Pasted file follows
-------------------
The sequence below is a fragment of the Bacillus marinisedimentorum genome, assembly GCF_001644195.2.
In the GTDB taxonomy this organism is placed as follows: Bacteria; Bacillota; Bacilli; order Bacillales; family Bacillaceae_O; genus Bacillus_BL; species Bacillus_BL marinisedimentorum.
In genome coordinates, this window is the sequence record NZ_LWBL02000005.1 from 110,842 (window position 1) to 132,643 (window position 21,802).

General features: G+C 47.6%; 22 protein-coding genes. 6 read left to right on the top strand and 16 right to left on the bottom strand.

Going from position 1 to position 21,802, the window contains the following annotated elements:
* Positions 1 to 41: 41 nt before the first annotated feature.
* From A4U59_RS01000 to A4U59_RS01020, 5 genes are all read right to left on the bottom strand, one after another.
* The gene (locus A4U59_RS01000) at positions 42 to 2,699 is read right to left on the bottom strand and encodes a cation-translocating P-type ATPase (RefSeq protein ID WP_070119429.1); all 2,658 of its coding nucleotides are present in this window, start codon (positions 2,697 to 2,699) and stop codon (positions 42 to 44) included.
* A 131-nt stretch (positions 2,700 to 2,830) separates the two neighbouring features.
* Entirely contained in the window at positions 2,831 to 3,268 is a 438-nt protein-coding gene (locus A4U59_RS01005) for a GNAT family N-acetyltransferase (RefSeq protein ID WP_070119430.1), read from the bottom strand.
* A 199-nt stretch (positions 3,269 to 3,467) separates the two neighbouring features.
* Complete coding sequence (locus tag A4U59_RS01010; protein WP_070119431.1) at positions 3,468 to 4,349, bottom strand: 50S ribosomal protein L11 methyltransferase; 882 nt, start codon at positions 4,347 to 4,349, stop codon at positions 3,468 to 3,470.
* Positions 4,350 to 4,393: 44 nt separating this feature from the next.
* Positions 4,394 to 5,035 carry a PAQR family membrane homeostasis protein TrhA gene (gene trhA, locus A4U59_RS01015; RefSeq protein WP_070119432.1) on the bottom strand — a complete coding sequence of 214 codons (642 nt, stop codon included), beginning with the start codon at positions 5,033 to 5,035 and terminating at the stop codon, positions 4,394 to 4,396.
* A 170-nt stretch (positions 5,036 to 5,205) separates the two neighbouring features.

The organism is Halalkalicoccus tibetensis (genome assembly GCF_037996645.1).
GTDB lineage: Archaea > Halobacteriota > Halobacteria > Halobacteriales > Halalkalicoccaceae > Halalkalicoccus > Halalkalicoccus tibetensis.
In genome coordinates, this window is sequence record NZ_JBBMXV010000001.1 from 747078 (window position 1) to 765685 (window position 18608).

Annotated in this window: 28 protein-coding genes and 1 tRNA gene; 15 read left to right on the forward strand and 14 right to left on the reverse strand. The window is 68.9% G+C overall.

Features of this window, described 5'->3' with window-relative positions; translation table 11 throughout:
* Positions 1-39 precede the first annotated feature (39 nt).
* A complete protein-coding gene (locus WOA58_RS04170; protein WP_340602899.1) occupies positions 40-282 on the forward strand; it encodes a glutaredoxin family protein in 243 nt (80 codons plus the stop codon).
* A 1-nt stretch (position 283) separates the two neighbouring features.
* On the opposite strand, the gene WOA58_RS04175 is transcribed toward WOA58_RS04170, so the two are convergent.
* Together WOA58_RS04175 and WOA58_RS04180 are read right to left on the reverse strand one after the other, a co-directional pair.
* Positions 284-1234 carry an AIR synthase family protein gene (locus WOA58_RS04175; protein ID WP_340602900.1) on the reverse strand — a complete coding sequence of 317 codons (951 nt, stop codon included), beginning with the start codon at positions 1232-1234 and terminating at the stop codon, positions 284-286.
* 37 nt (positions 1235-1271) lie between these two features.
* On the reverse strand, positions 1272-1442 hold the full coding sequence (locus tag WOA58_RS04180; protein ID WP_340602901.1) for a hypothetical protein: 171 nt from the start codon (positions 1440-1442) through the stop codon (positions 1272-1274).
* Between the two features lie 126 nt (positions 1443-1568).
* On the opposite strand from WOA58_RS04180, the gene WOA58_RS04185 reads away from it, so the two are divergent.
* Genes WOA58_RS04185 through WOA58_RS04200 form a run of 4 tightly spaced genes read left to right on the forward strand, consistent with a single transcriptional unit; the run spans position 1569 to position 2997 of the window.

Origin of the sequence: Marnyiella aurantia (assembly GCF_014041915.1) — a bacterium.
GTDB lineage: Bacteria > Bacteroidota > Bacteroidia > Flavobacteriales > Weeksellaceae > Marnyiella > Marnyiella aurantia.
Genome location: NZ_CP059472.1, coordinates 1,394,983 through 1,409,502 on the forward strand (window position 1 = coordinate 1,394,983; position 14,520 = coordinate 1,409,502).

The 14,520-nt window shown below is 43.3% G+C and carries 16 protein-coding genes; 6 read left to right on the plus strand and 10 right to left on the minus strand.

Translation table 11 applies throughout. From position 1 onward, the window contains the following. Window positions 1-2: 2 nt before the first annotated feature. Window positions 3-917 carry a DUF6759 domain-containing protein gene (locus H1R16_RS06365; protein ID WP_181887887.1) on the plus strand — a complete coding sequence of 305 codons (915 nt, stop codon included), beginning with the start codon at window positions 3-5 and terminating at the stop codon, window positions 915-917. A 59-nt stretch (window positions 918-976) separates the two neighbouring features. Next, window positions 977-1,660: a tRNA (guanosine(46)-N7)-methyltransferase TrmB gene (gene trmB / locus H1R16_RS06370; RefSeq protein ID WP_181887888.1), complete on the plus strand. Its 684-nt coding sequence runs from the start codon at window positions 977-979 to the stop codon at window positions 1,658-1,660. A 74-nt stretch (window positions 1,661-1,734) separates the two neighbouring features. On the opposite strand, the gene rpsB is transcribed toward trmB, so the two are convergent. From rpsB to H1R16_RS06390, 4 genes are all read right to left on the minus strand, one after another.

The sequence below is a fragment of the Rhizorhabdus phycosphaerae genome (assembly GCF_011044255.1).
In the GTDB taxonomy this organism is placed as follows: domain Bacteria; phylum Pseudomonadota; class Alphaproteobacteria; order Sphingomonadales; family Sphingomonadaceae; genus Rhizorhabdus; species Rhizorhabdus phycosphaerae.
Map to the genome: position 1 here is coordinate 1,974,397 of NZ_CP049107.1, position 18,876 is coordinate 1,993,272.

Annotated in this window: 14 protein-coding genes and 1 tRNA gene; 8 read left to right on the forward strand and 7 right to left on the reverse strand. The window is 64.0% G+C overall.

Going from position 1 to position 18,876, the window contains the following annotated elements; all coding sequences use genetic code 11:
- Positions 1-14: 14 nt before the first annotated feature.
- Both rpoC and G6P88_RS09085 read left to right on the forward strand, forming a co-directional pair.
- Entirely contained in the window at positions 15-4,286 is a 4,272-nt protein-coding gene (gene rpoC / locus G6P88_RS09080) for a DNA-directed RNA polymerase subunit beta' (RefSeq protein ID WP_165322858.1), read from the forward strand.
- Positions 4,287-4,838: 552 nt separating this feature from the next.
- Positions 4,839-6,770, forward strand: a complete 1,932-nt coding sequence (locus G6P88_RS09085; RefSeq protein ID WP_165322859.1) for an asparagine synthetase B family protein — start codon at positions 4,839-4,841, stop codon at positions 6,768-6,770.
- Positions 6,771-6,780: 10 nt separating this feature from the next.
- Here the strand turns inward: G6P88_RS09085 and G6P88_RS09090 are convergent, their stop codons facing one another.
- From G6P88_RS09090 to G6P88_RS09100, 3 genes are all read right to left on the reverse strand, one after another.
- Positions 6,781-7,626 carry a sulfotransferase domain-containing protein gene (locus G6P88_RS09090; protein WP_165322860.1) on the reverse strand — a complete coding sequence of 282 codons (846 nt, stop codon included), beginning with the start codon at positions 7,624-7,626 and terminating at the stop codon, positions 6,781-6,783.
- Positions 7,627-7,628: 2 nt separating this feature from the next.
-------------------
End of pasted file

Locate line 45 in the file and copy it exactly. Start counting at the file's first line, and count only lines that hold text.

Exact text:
- Positions 4,287-4,838: 552 nt separating this feature from the next.